Internationally recognized composer and School of Music Associate Professor Dániel Péter Biró can now add one of North America’s most prestigious awards to his list of honours — the Guggenheim Fellowship. And he’ll be using the one-year award worth $50,000 US to reflect on one of the most important issues of today: global migration.
2017 Guggenheim Fellow Dániel Péter Biró (UVic Photo Services)
“I am happy and honoured to be awarded this prestigious fellowship,” says Biró. “I am also extremely grateful to have time to work on the proposed composition cycle.”
Guggenheim Fellowships are awarded to individuals who have demonstrated exceptional capacity for productive scholarship or exceptional creative ability in the arts. Scores of Nobel laureates, Pulitzer Prize winners and eminent scientists are past Guggenheim fellows, including Henry Kissinger, Linus Pauling and Ansel Adams.
The John Simon Guggenheim Memorial Foundation announced this year’s recipients in its 93rd annual competition for the US and Canada on April 7. Biró is among a diverse group of 173 scholars, artists and scientists selected from a field of almost 3,000 applicants. The seventh UVic scholar to be awarded a Guggenheim, he’s the second from UVic to receive the honour in the creative arts category.
Listen to this interview with Biró on CBC Radio One’s North by Northwest show.
New work explores concepts of space and place
During the Fellowship period, Biró will work on a large-scale musical composition cycle based on Baruch Spinoza‘s philosophical work, Ethica.
“Exploring concepts of ‘space and place,’ the proposed composition will deal with questions of one’s place in the global world and how music informs and influences our perception of our place in this world,” he explains. “Looking at musical creation as an analogy to the movement of the immigrant — who discovers, remembers, forgets and rediscovers places on his voyage — the composition will investigate relationships to historical space, space of immigration and disembodied space.”
The cycle, also titled Ethica, will be scored for voices, ensemble and electronics and use text from Spinoza’s philosophical work.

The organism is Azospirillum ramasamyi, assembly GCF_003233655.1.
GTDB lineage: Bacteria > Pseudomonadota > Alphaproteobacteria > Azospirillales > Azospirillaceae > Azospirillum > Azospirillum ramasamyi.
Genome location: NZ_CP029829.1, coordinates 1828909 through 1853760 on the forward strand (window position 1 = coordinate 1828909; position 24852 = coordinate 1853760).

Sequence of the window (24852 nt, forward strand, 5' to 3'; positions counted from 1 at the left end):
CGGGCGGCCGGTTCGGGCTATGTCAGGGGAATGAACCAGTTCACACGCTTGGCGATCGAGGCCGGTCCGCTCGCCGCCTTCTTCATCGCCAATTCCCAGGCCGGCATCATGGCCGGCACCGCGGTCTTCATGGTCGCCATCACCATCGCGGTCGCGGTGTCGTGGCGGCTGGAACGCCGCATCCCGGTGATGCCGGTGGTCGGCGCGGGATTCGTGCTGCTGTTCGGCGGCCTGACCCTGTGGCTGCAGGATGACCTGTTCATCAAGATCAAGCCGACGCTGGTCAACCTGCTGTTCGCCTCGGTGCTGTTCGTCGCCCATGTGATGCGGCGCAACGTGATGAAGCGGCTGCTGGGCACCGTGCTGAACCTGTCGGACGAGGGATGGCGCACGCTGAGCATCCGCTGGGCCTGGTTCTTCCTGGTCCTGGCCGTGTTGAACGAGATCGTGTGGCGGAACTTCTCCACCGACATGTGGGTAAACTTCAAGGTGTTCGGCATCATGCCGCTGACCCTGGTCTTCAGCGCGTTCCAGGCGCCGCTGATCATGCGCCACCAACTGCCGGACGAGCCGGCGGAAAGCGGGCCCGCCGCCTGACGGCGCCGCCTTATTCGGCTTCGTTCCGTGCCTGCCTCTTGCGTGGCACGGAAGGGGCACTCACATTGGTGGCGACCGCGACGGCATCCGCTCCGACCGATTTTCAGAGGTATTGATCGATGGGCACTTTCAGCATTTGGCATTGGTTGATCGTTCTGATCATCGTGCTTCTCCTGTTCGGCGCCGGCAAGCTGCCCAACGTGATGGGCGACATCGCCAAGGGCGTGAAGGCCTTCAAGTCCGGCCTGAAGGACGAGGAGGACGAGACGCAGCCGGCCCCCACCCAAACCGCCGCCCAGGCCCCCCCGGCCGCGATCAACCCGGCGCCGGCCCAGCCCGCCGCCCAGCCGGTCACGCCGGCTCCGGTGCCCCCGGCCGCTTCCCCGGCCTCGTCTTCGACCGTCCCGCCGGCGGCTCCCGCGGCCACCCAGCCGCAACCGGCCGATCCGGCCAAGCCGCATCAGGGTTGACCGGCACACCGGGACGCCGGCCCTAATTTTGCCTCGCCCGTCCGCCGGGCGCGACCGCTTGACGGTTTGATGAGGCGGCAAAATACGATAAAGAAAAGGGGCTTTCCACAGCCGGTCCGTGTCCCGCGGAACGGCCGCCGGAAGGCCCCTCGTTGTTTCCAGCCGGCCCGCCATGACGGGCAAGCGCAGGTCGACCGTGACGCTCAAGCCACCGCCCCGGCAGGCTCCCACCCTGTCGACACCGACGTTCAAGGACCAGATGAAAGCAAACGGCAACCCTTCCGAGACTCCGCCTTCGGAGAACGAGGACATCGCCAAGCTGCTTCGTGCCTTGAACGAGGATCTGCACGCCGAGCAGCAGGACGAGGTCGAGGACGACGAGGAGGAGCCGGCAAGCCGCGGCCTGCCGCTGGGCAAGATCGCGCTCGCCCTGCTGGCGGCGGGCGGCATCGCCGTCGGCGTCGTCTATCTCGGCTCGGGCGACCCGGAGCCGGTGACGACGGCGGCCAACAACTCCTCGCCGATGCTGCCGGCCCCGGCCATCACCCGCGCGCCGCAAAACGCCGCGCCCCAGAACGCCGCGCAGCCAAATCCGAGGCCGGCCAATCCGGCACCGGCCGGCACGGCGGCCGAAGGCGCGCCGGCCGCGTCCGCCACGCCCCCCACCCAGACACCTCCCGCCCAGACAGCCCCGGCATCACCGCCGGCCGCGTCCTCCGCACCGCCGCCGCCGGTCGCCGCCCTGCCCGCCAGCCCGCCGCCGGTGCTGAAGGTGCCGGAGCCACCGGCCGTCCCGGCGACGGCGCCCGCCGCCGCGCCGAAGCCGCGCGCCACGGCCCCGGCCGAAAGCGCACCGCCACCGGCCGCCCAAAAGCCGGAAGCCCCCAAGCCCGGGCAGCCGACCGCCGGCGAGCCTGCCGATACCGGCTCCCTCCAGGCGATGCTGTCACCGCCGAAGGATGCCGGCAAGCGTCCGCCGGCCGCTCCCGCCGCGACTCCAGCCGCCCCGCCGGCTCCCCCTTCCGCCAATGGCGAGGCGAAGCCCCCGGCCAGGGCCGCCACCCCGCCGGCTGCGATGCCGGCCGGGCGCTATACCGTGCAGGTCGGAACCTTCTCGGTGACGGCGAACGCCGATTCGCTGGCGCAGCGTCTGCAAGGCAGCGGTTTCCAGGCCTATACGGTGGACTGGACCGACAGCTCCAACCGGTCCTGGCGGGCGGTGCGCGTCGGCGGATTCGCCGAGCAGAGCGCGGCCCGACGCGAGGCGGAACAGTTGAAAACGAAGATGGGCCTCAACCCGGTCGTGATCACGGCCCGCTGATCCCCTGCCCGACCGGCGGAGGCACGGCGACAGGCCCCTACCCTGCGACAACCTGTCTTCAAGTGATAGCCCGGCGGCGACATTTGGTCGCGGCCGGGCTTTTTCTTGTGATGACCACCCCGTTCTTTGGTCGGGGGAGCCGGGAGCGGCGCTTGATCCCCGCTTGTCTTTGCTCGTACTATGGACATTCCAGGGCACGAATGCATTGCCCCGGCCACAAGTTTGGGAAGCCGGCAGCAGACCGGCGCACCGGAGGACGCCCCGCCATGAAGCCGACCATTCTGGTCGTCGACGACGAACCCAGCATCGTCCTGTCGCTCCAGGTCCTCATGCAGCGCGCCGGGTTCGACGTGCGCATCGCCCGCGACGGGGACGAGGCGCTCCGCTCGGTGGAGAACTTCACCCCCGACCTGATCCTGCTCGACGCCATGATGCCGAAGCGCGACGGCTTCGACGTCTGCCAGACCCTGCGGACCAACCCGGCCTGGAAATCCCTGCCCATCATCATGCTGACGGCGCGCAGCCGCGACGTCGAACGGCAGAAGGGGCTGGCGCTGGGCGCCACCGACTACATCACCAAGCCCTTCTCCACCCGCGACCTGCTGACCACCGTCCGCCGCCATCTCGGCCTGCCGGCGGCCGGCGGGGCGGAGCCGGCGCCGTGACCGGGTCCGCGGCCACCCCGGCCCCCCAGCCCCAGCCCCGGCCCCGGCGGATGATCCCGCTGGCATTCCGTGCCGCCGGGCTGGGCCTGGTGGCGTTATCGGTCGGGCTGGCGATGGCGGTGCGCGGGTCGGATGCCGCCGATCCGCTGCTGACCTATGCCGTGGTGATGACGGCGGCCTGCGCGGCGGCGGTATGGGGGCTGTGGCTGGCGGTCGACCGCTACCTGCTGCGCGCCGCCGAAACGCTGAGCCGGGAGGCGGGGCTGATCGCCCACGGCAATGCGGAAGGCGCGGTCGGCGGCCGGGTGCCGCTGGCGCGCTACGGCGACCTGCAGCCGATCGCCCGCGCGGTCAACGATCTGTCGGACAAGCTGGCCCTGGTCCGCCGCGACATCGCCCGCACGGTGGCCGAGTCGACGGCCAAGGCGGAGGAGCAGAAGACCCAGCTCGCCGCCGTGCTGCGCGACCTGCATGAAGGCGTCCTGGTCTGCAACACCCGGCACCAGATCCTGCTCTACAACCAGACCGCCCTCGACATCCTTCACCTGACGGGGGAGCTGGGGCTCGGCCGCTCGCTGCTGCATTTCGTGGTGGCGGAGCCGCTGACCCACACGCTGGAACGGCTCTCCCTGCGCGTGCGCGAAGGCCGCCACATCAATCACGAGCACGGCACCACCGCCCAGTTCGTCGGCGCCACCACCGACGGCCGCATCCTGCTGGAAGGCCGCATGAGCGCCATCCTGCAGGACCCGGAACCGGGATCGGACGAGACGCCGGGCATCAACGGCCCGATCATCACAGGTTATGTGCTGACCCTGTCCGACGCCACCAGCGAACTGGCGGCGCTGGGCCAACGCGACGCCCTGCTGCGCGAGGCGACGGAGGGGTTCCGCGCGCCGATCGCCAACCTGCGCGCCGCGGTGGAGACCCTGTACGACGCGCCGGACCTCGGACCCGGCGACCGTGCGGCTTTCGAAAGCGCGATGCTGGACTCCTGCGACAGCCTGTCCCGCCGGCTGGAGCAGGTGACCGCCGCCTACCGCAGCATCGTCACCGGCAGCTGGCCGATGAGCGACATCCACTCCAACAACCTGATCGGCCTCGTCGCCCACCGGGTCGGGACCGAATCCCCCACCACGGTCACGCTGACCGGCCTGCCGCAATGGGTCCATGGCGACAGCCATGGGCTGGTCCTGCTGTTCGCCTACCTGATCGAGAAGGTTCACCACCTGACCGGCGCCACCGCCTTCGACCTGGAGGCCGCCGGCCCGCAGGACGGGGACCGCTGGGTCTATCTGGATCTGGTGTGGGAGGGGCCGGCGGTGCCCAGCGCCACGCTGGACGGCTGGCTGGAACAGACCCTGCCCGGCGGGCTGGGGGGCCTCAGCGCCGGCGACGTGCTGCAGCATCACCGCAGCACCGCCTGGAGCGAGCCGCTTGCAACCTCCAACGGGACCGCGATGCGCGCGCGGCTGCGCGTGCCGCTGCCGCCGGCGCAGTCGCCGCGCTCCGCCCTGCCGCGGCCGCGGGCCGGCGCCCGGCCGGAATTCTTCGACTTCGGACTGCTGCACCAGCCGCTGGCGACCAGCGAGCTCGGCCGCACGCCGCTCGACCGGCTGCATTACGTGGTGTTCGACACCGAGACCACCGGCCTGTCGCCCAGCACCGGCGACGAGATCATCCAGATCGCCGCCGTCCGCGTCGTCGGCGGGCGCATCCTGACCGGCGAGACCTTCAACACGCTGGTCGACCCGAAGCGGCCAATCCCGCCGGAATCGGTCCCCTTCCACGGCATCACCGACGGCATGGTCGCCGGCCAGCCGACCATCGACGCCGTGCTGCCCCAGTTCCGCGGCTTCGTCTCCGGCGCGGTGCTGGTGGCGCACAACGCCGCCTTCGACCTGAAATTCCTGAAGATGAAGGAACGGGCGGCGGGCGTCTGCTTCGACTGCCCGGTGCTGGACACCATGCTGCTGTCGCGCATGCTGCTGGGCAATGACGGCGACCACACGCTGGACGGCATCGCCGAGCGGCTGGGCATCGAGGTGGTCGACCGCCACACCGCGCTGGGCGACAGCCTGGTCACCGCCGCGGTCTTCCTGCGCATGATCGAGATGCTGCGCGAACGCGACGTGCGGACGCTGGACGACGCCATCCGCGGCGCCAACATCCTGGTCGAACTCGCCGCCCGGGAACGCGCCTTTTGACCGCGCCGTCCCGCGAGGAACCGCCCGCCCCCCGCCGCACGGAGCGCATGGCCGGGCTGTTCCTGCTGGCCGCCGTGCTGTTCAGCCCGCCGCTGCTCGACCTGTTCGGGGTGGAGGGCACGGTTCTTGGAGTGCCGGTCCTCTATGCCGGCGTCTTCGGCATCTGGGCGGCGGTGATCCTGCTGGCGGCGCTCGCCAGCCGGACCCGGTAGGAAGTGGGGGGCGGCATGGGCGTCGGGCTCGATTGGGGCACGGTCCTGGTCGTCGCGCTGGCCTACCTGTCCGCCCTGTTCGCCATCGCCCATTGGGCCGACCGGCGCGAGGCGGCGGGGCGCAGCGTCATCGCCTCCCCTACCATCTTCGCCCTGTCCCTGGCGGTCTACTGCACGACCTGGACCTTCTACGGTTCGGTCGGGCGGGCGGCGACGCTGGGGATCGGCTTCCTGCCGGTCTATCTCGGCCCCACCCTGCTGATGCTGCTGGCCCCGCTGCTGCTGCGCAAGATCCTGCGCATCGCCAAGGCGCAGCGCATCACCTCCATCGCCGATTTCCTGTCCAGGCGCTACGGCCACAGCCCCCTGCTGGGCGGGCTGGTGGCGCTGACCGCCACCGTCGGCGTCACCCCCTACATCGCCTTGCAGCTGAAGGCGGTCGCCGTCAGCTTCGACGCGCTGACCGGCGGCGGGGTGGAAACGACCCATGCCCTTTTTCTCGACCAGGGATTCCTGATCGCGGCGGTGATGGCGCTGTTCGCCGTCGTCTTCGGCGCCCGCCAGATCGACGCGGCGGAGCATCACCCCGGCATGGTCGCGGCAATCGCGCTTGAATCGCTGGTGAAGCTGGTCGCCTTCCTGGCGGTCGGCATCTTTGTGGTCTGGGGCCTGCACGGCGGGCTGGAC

The project is inspired by Biró’s time as a visiting professor in the computing and information sciences department of Netherland’s Utrecht University in 2011, where he was living not far from Spinoza’s burial site in The Hague. While one of the greatest philosophers of the 17th century, Spinoza was banned from the Portuguese Synagogue in Amsterdam because of his views — which, says Biró, proved too radical for the time.
“In his philosophical treatise Ethics, Spinoza attempted to present a new type of theology, one that was autonomous from organized religion, such as that of his own Portuguese Jewish community,” he explains. “I would like to create a composition that explores historical dichotomies between religious and secular thinking from the perspective of modern-day globalized existence.”
Biró with other Fellows at Harvard’s Radcliffe Institute in 2014 (photo: Ben Miller)
During the 2016/17 academic year, Biró was an artist-in-residence with UVic’s Centre for Studies in Religion and Society; in 2015, he was made a member of the Royal Society of Canada’s College of New Scholars, Artists and Scientists, and was awarded a 2014 Fellowship at Harvard’s Radcliffe Institute for Advanced Study, and has received numerous other international prizes and commissions. All of these experiences simply inspire him to rethink and finish years of compositional research.